Village Preservation is excited to share our oral history collection with the public, and hope they will shed more light on what makes Greenwich Village and the East Village such unique and vibrant areas. Each of these histories highlights the experiences and insights of long-time residents, usually active in the arts, culture, preservation, business, or civic life of the neighborhood. These posts can be found here.
Gloria McDarrah was born on June 22, 1932 in the Bronx to a family of Ukrainian immigrants. They later moved to 108 East 4th Street and then to Lebanon, Pennsylvania where her father worked in the garment industry. Gloria visited New York City once a year throughout her childhood, staying with family at her former 108 East 4th Street home. Gloria has fond memories of the Jewish neighborhood and Jewish delis on 2nd Avenue, as well as visiting Sara Delano Park, Russ & Daughters, and movie theaters.
After graduating from Penn State, she moved to New York City in 1953, where she began her career in publishing. During this time, she lived in the Village at both 53 West 11th Street and then 56 West 12th Street. A few years after moving to Village, Gloria married Fred McDarrah, who had been a WWII soldier stationed in Japan. He sold advertising at The Village Voice and worked as a photographer. The McDarrah’s raised two sons, Tim and Patrick.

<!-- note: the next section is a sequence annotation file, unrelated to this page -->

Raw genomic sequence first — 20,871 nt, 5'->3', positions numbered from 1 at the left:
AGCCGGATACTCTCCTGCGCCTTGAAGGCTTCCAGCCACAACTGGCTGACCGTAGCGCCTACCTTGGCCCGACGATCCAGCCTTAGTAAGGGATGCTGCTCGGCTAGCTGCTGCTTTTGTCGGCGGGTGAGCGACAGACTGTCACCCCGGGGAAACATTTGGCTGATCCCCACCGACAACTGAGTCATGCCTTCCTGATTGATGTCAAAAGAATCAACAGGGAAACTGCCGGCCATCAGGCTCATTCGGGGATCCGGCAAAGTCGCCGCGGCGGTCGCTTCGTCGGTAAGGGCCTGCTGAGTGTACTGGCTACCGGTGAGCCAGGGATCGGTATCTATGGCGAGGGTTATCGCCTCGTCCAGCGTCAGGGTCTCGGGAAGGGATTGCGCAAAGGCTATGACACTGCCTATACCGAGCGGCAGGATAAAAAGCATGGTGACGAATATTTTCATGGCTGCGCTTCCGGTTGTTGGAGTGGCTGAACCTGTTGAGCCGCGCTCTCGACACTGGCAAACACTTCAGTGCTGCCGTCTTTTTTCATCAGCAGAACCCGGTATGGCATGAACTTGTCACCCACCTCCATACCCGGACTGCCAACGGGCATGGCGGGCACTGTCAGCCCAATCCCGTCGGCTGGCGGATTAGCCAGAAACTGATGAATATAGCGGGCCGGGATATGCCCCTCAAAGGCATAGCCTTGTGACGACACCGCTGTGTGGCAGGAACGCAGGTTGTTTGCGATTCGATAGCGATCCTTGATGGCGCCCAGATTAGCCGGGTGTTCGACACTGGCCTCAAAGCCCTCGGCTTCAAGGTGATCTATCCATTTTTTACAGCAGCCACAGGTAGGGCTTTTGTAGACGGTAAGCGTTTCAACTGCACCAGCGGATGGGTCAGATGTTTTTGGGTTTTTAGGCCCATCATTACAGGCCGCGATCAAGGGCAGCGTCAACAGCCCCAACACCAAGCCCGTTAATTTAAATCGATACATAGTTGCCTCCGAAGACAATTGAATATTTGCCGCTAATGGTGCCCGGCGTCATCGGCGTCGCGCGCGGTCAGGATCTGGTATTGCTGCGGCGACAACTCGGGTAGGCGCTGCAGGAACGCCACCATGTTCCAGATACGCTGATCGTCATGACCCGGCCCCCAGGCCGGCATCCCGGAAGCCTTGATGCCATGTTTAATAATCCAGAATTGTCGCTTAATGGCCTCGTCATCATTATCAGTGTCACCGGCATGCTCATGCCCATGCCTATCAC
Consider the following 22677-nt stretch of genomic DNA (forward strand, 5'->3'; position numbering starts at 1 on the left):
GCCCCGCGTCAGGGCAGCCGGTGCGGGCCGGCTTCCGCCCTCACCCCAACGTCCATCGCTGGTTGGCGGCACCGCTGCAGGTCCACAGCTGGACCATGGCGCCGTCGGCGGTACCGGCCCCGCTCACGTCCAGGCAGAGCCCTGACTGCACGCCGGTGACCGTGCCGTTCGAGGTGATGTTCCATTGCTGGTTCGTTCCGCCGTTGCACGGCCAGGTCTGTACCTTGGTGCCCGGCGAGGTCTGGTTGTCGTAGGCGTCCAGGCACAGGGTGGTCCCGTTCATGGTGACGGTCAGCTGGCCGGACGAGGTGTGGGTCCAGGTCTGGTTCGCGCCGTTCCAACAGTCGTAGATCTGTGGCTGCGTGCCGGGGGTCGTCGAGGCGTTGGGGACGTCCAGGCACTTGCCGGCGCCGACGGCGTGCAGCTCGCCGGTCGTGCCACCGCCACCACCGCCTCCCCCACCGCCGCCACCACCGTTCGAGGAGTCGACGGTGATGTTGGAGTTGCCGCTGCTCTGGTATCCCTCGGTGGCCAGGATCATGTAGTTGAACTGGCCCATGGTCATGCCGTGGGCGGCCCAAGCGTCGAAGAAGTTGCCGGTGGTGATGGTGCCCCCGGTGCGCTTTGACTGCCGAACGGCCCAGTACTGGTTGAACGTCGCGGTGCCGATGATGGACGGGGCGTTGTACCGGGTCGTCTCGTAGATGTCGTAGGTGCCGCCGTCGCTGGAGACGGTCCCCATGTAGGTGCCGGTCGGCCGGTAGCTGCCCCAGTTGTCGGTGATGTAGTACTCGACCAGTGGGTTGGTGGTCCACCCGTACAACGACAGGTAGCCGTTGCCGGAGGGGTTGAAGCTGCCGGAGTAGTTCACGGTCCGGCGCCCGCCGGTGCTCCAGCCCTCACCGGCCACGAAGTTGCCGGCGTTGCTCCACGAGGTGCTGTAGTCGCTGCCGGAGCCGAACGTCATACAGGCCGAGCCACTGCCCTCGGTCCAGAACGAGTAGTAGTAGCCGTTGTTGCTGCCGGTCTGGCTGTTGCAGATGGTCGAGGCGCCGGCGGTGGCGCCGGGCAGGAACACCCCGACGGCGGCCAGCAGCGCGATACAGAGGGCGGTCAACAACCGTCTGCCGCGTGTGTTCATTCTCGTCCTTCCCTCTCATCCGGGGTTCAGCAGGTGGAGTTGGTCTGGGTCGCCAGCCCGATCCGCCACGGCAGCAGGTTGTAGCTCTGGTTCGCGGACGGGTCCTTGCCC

In her GVSHP oral history, Gloria recalls:
“The kids went to P.S. 41. After St. Luke’s Patrick went to 41 also. They would say, ‘Oh, there are drug dealers in the park’. And that was part of life. They went to school after second grade or so by themselves. And now I don’t think anyone does that until they’re like fifteen or something. It’s quite different.”
Gloria continued her career in publishing at St. Martin’s, Grosset and Dunlap and Frommer’s. She also worked for the Landmarks Preservation Commission and received a Master’s in Education, after which she taught at Williamsburg Junior high School 50 and St. Luke’s School. Gloria resided at 64 Thompson Street in a tenement apartment for several years. She enjoyed the neighborhood and Italian community. Since 1967, she has lived at 505 LaGuardia Place, which is where she lives today. She notes the ongoing controversies surrounding NYU that affect the neighborhood.
As a long-time member of GVSHP and an active Village resident, Gloria states, “I hope that NYU will fold its tent and go away and leave us alone. I hope that the Greenwich Village Historic District gets enlarged. And I hope that the Village remains an entity; that it doesn’t just fade away.”
Listen to a short audio clip or access the transcript from Gloria McDarrah’s oral history here.